Robert Laurence Binyon

(1869-1943 / England)

Fortunate Moments - Poem by Robert Laurence Binyon

Hast thou not known them, too, these moments bright,
Rare moments, such as came to me but now,
On this clear, breezy evening, when the light
Flows through the orchard's tossing leaf and bough,
As though beyond their lifted screen the breeze
Would open magic visions of the Hesperides?

Hast thou not felt a strange, arresting sense
Charm thee with wonder, fill thee unaware;
A sense of something, come thou know'st not whence,
Invisible new beauty in the air,
Wings in the light, or glory in the wind,
Make the heart throb, illumine the enchanted mind?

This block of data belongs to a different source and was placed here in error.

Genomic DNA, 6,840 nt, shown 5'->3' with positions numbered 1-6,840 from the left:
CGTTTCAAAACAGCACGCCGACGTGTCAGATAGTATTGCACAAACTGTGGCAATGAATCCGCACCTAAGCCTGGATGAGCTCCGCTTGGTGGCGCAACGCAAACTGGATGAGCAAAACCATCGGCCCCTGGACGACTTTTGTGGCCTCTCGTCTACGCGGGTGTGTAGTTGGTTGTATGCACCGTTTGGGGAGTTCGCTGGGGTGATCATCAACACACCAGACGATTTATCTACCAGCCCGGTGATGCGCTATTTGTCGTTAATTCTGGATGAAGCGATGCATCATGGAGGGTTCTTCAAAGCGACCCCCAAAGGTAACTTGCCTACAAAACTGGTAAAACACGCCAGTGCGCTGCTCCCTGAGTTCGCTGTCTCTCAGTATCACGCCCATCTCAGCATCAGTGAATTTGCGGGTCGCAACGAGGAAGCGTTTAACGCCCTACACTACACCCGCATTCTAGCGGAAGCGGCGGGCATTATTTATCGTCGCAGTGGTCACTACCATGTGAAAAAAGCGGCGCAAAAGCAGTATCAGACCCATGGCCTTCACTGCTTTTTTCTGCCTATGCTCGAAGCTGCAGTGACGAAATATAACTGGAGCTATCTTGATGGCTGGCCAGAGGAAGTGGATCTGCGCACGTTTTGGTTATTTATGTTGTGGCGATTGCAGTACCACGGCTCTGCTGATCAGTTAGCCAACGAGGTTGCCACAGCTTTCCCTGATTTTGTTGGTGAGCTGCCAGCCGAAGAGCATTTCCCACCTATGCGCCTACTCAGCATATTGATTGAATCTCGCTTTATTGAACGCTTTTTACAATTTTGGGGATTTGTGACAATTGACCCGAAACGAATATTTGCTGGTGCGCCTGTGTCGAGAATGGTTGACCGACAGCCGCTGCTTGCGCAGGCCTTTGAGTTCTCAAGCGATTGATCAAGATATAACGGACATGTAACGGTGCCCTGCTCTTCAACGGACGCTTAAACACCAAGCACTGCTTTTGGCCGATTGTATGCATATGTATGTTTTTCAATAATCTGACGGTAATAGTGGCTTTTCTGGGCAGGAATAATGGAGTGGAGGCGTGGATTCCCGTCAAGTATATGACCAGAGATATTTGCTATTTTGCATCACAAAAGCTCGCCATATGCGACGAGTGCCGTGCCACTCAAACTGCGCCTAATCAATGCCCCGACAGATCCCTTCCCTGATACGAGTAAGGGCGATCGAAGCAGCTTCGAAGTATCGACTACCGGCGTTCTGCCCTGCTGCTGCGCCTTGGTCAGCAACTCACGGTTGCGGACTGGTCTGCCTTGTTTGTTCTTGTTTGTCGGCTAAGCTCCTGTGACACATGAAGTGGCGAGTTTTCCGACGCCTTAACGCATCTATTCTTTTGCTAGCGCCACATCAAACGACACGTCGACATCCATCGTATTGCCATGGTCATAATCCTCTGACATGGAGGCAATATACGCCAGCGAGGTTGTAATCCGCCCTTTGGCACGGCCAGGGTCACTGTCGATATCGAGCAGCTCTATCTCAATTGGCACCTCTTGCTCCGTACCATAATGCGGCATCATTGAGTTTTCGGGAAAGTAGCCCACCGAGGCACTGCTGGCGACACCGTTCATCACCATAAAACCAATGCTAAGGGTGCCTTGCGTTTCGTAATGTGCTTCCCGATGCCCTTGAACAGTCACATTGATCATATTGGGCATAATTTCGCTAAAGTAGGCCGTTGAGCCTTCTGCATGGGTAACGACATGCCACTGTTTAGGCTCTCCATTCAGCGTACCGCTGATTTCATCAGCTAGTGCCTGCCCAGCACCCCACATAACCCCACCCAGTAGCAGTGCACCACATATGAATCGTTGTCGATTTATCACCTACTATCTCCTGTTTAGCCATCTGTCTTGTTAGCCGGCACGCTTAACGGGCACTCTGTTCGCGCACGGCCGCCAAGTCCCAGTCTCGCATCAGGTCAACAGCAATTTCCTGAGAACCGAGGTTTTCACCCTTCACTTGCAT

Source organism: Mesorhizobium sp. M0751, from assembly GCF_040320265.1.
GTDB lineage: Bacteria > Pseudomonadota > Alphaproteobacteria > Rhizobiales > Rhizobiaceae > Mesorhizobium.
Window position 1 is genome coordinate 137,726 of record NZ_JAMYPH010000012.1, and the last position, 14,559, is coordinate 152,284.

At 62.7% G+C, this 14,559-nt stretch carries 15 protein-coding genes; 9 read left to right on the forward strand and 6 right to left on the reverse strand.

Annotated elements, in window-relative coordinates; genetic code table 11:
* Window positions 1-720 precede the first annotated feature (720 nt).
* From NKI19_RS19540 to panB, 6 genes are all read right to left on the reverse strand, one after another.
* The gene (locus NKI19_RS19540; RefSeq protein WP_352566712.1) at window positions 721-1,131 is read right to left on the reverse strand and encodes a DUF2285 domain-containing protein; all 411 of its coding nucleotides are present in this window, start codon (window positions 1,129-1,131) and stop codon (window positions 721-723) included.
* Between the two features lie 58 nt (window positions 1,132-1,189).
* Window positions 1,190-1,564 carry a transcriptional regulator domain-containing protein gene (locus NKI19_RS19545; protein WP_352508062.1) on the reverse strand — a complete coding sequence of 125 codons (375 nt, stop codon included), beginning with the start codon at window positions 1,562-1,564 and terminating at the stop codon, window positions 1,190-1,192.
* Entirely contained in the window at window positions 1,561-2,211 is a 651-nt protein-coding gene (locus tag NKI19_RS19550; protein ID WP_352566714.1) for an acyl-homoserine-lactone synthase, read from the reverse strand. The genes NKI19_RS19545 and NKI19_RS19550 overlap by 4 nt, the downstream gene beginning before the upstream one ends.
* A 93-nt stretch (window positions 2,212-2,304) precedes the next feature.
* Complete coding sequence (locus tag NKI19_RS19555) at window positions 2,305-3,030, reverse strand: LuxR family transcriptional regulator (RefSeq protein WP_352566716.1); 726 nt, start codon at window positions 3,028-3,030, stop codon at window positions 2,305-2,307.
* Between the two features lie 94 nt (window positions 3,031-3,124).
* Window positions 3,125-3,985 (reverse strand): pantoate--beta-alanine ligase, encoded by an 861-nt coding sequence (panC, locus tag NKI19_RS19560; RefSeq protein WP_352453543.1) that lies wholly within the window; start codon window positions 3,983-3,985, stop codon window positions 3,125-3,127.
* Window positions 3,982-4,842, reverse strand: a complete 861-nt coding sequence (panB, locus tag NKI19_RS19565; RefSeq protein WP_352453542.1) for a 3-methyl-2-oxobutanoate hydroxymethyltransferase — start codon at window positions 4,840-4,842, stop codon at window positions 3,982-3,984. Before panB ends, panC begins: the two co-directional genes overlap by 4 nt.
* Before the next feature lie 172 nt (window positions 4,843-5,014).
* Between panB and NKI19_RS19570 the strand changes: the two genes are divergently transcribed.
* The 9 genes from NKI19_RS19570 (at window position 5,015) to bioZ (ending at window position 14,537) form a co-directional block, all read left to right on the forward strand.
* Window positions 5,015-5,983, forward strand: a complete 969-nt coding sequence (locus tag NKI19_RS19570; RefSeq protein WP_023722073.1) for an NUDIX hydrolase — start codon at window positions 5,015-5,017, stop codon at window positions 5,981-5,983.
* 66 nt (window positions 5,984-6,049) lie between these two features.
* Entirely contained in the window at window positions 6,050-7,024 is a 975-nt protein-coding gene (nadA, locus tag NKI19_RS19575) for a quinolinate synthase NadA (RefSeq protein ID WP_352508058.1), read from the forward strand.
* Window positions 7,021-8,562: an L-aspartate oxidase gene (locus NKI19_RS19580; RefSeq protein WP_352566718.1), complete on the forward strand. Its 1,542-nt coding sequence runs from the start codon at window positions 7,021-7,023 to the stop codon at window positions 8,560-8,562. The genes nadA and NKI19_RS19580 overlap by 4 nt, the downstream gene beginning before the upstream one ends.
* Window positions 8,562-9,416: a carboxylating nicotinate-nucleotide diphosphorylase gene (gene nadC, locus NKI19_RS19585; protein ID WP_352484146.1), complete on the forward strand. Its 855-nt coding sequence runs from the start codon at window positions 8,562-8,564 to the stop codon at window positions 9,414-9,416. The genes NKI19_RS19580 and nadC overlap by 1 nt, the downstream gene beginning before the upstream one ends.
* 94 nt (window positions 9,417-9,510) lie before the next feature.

Ah, what an exaltation of the breast!
Ah, what a radiant clearness of the brain!
Easy it seems to find and choose the best;
Thou know'st what thou must do, the path is plain;
And read'st the riddles that beset thy soul;
While to purged eyes the mysteries of the world unroll.

But O what quick relapse! the moment come
Unrealised departs: 'tis faded quite.
Only the garden greets thee of thy home;
Only the green trees wave in the still light.
Again with puzzling brow thou stand'st alone,
With the remembered dream of light and glory gone.

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Poem Submitted: Tuesday, August 31, 2010

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